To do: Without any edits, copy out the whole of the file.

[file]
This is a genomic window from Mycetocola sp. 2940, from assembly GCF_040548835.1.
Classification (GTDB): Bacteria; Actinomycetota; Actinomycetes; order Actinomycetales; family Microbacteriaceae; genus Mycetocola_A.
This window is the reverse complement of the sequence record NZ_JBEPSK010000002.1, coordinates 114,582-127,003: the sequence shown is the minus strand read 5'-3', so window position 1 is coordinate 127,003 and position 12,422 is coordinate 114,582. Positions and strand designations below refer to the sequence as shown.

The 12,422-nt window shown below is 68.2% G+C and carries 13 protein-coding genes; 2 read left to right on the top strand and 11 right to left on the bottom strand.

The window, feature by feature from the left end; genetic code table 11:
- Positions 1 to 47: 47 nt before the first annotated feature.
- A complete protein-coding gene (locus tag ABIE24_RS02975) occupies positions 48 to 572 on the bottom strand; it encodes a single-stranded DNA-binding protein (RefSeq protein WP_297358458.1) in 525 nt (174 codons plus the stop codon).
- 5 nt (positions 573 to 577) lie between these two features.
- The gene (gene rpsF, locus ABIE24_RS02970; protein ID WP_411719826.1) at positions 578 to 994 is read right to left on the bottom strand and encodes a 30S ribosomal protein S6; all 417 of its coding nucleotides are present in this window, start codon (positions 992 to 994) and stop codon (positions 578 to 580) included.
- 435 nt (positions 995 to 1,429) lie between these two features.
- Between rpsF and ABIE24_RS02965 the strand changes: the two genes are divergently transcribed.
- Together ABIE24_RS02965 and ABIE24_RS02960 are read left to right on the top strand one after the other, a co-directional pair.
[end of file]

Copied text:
This is a genomic window from Mycetocola sp. 2940, from assembly GCF_040548835.1.
Classification (GTDB): Bacteria; Actinomycetota; Actinomycetes; order Actinomycetales; family Microbacteriaceae; genus Mycetocola_A.
This window is the reverse complement of the sequence record NZ_JBEPSK010000002.1, coordinates 114,582-127,003: the sequence shown is the minus strand read 5'-3', so window position 1 is coordinate 127,003 and position 12,422 is coordinate 114,582. Positions and strand designations below refer to the sequence as shown.

The 12,422-nt window shown below is 68.2% G+C and carries 13 protein-coding genes; 2 read left to right on the top strand and 11 right to left on the bottom strand.

The window, feature by feature from the left end; genetic code table 11:
- Positions 1 to 47: 47 nt before the first annotated feature.
- A complete protein-coding gene (locus tag ABIE24_RS02975) occupies positions 48 to 572 on the bottom strand; it encodes a single-stranded DNA-binding protein (RefSeq protein WP_297358458.1) in 525 nt (174 codons plus the stop codon).
- 5 nt (positions 573 to 577) lie between these two features.
- The gene (gene rpsF, locus ABIE24_RS02970; protein ID WP_411719826.1) at positions 578 to 994 is read right to left on the bottom strand and encodes a 30S ribosomal protein S6; all 417 of its coding nucleotides are present in this window, start codon (positions 992 to 994) and stop codon (positions 578 to 580) included.
- 435 nt (positions 995 to 1,429) lie between these two features.
- Between rpsF and ABIE24_RS02965 the strand changes: the two genes are divergently transcribed.
- Together ABIE24_RS02965 and ABIE24_RS02960 are read left to right on the top strand one after the other, a co-directional pair.